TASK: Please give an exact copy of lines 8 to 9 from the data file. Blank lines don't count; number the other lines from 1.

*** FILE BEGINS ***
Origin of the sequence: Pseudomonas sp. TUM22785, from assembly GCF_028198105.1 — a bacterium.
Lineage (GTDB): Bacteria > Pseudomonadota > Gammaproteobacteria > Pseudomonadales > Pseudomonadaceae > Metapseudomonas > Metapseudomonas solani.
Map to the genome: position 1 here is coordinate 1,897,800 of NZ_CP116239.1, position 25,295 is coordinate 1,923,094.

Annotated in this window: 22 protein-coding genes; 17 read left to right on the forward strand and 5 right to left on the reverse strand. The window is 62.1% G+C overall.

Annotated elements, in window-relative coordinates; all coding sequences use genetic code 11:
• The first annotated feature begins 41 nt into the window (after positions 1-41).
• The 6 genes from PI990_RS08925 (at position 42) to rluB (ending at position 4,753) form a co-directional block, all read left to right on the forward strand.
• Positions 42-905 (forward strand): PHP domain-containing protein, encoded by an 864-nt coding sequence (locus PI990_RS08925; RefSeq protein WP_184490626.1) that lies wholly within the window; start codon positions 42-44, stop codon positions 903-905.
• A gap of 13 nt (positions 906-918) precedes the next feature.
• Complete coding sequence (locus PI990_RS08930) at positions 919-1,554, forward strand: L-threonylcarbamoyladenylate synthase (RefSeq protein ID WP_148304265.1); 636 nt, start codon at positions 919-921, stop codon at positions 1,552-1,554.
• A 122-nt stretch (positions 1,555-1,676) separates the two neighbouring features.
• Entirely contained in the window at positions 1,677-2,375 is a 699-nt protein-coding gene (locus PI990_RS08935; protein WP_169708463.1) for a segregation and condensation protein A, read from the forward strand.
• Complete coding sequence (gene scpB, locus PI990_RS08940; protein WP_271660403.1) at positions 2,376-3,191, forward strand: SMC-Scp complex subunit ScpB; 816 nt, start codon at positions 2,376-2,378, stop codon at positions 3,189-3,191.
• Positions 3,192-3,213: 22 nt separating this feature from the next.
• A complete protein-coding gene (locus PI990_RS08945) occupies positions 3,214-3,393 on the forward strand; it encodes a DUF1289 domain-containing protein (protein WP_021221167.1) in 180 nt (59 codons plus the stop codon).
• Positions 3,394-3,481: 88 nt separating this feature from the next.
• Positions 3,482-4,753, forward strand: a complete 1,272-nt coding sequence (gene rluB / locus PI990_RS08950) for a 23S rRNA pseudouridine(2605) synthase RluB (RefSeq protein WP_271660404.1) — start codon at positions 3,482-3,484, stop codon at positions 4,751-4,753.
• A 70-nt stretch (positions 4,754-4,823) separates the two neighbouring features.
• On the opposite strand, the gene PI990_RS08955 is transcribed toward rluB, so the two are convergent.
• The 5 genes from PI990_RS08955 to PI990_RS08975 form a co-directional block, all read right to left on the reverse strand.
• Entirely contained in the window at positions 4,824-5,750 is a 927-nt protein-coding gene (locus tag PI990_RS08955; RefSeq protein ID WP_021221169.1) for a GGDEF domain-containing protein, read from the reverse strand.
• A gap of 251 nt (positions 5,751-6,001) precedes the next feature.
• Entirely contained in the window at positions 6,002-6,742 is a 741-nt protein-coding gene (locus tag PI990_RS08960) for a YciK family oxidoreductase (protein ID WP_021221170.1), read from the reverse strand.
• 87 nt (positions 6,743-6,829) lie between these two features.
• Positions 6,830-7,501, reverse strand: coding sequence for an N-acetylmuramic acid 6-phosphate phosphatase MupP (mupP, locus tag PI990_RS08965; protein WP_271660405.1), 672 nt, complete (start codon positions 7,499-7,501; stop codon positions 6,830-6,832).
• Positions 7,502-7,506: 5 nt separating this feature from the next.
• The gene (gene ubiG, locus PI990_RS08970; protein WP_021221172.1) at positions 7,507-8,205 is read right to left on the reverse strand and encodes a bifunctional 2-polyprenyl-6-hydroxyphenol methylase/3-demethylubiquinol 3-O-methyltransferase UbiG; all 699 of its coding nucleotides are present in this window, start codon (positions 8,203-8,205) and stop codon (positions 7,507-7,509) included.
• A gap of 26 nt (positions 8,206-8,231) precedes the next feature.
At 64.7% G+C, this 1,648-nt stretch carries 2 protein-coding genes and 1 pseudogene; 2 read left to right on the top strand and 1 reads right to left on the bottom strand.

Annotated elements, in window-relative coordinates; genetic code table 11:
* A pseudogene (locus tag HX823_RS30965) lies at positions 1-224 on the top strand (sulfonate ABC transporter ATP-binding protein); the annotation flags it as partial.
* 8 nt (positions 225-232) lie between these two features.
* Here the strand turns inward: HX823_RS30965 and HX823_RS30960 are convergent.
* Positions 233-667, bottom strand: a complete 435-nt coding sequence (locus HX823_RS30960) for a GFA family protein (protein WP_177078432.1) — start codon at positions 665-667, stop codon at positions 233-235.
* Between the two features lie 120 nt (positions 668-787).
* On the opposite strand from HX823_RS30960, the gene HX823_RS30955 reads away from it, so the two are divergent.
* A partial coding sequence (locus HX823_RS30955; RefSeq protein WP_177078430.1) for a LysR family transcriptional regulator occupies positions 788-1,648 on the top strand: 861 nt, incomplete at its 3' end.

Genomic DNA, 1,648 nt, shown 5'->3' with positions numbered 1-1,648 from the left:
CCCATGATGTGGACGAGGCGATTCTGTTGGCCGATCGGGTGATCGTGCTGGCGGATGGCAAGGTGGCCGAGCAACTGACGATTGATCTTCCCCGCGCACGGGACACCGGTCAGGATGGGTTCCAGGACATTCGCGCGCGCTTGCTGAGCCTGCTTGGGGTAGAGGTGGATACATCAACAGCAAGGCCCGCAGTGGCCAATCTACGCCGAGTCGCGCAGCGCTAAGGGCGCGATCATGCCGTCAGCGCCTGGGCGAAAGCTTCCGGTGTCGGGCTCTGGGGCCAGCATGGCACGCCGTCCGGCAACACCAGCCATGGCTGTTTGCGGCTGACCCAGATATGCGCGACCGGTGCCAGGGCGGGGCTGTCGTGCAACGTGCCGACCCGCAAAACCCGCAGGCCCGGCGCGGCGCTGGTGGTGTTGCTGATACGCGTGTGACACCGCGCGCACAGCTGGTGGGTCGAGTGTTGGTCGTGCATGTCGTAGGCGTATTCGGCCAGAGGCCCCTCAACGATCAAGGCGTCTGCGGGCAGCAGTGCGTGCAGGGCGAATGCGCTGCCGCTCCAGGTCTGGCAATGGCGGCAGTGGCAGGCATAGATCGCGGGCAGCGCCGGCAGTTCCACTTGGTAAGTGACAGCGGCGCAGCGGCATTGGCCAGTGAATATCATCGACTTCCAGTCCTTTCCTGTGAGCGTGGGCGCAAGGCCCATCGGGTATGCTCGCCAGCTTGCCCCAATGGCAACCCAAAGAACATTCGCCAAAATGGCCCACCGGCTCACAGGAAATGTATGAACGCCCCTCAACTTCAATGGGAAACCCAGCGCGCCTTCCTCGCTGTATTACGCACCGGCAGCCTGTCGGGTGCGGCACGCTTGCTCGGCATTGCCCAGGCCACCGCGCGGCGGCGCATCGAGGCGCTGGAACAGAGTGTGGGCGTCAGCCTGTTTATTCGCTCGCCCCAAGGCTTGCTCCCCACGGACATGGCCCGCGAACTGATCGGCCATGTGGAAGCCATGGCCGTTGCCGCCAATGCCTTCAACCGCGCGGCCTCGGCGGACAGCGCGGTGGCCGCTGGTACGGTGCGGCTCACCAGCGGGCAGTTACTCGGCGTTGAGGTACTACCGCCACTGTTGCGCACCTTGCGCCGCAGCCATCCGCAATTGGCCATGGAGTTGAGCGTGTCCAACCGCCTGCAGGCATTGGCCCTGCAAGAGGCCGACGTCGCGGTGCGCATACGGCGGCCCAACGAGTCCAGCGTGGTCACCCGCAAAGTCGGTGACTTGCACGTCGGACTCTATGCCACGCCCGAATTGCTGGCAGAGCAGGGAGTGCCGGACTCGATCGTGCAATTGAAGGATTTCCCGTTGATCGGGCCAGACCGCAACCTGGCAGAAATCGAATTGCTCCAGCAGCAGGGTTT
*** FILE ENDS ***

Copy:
• Positions 42-905 (forward strand): PHP domain-containing protein, encoded by an 864-nt coding sequence (locus PI990_RS08925; RefSeq protein WP_184490626.1) that lies wholly within the window; start codon positions 42-44, stop codon positions 903-905.
• A gap of 13 nt (positions 906-918) precedes the next feature.